Noises we don't normally make during portable gaming: argh, wah, yoinks, eeep, brrrr. For one, portable gaming is often done in polite company and the other bus passengers don't want to sit next to a whimpering fruitcake.
Then there's the matter of the handheld's diminutive screen. Can an image the size of a Freddo Frog really give us the willies? And can you break a sweat with sausage-like digits in view?
Revelations biggest revelation is that it can scare. Capcom ratchet up the tension over the story's eight or so hours, a nervous drip escalating into a full hull breach swirling with murky dread. They're not above firing up the bilge pump for a cheap scare - the game takes great pleasure in dropping corpses from unseen crannies - but it's quite happy to accumulate.
How? In the cinematic tension of the ghost ship setting. In the narrative tension of shady protagonists. In the mechanical tension of aiming at a fast-approaching horror with your feet rooted firmly to the ground.
As a pure piece of horror film scene-setting, the game is a triumph. Jill Valentine and Russell Crowe look-alike Parker Luciani are sent to investigate abandoned cruise liner the Queen Zenobia. As our duo arrives on the sea-lashed deck - complete with ominous tolling bell (a nice Resi 4 nod) - Capcom flip 3DS's hidden graphics switch.
Blinding floodlights, crashing waves, Jill's impossibly reflective bottom - tiny details that draw in the eye. A four-inch screen seems so much bigger when it has the atmosphere to envelop you.
Few portable games have the looks to tempt eyes away from televised delights, but Revelations is one of them. Having proved its worth in Mercenaries 3D, Capcom's MT Framework engine ups its game to offer dynamic lighting and particle effects to put most Wii games to shame.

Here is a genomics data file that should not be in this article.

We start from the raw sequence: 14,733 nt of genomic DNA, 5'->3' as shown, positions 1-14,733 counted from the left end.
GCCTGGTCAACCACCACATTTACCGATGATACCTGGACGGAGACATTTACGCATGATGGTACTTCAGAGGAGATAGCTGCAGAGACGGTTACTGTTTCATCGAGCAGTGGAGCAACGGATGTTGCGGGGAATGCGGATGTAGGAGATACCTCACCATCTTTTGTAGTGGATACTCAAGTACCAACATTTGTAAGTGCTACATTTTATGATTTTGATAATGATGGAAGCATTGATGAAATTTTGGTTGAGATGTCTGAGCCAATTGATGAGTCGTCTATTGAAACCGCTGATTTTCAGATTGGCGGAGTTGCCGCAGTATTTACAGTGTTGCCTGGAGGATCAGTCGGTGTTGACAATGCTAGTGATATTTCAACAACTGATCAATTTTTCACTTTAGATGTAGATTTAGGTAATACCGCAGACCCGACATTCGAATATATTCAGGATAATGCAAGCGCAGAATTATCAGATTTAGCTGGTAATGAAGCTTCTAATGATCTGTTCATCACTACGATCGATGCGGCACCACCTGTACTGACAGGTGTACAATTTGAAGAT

Watching shadows dance off a swinging light bulb is pretty enough to distract us from the approaching monster hordes. If only the BSAA handbook covered what to do in event of real-time shadow rendering.
With eyes well catered for, you'll want to invest in a pair of headphones. Revelations' meaty sound mix is wasted on the 3DS's in-built speakers, the weedy groans and moans no more menacing than an electronic birthday card. You need to hear the lonely slapping of wetsuit bootee on gore-soaked floor or pick out the gargled cries of distant slurping horrors.
One boss fight involving a demented woman in the air ducts isn't the same without hearing her creepy sing-song ramblings as she scurries to get you. And you don't want to deny yourself the full strength cheese of Resi's voice cast.
Great 3D lures the senses in further still. Ramping up the slider results in a similar depth to Ocarina 3D, subtly reinforcing the dimensions of the levels. Considering this is a game about proximity - namely that between Jill's soft face and a monster's snapping teeth - the option to better appreciate that distance is to be welcomed. Those with strong peepers can ramp up the effect further still with three depth settings.
The max setting pushes even our tempered peepers to straining, though the increased space is as pronounced as we've seen it on 3DS. Worth sacrificing future ocular health for? Probably not.
Good looks are no substitute for good design, and here the Zenobia delivers the goods. A once-grand cruise liner, it offers all the key ingredients for a great house of horrors: a claustrophobic warren of maintenance corridors, ballrooms large enough to host fevered shootouts, and faded guest suites that could have been wrenched from Spencer Mansion.